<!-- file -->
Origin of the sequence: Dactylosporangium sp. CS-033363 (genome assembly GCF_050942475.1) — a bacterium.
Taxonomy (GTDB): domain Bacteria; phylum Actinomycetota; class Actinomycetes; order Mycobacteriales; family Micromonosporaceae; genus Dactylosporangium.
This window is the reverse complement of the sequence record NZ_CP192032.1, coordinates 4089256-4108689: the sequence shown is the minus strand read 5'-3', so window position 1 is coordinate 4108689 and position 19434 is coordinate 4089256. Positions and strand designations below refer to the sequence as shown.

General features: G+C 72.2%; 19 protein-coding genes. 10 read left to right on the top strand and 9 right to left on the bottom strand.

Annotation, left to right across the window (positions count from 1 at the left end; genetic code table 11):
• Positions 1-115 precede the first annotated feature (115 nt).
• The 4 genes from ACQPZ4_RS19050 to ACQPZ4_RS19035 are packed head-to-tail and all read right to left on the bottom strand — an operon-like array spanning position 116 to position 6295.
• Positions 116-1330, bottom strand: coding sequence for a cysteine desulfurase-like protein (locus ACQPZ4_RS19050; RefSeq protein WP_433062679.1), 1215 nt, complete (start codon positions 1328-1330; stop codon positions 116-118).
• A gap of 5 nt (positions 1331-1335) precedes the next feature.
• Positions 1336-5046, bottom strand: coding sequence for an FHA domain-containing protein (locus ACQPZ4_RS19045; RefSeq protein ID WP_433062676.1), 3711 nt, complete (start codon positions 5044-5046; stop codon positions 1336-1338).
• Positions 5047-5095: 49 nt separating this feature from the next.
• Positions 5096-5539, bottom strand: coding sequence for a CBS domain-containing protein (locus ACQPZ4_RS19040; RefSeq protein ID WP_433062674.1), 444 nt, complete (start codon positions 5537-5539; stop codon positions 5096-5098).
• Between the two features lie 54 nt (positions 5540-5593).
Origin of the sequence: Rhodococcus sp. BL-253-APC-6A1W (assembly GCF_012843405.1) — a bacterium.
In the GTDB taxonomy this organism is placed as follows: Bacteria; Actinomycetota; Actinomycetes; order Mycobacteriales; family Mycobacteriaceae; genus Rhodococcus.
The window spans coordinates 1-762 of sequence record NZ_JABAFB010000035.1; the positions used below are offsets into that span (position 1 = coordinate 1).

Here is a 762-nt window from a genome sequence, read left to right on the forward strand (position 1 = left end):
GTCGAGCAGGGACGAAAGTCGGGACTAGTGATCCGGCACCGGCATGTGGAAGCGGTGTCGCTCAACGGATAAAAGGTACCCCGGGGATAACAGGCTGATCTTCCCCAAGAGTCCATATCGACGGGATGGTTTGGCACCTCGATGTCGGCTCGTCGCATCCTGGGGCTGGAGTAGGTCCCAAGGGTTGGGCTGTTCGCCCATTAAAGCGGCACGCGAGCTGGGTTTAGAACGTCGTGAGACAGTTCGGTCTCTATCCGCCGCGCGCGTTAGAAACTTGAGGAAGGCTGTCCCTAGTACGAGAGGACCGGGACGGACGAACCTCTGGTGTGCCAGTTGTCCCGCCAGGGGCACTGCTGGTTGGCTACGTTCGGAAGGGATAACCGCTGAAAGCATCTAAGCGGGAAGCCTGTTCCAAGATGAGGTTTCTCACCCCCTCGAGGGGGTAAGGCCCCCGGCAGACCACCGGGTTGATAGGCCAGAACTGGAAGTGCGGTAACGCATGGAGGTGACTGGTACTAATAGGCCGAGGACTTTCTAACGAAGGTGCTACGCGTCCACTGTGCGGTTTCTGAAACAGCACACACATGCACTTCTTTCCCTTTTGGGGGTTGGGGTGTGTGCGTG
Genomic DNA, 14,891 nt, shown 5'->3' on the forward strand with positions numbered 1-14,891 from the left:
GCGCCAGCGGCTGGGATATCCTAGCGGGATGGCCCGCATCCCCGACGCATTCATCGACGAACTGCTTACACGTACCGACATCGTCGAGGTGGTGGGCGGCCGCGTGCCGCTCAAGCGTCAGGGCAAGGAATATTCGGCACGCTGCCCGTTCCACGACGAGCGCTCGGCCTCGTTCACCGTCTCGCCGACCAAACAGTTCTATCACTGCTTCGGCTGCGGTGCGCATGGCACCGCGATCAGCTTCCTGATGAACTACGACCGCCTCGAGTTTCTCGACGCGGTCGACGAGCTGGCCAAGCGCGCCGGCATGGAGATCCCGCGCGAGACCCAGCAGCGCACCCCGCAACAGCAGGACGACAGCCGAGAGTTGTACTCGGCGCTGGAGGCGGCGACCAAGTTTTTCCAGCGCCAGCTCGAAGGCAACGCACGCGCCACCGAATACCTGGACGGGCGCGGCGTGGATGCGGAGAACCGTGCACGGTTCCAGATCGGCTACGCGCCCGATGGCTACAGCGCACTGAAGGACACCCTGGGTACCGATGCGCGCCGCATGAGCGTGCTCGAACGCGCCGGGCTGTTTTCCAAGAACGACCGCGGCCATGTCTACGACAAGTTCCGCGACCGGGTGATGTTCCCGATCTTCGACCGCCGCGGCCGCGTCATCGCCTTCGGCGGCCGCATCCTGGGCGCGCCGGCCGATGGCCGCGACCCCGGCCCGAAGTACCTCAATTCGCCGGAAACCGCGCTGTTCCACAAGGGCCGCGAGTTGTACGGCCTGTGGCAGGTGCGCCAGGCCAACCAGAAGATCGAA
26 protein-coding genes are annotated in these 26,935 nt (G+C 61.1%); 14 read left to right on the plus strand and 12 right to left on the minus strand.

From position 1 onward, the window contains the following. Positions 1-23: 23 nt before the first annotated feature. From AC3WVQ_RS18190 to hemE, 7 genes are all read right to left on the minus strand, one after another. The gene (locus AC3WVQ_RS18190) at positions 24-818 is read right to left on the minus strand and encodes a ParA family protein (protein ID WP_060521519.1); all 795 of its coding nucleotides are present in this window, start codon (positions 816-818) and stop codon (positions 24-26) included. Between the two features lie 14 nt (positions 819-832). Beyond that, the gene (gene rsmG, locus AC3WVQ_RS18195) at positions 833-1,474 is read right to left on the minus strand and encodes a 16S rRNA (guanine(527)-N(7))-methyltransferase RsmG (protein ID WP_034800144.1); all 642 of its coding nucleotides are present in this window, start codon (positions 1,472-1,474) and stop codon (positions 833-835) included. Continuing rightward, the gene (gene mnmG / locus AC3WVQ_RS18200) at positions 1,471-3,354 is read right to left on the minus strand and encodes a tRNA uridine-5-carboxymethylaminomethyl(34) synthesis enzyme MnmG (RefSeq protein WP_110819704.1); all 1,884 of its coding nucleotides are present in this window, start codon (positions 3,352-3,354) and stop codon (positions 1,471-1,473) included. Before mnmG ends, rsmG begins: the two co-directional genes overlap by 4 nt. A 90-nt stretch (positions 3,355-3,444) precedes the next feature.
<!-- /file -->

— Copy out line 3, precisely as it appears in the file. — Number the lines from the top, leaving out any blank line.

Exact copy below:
This window is the reverse complement of the sequence record NZ_CP192032.1, coordinates 4089256-4108689: the sequence shown is the minus strand read 5'-3', so window position 1 is coordinate 4108689 and position 19434 is coordinate 4089256. Positions and strand designations below refer to the sequence as shown.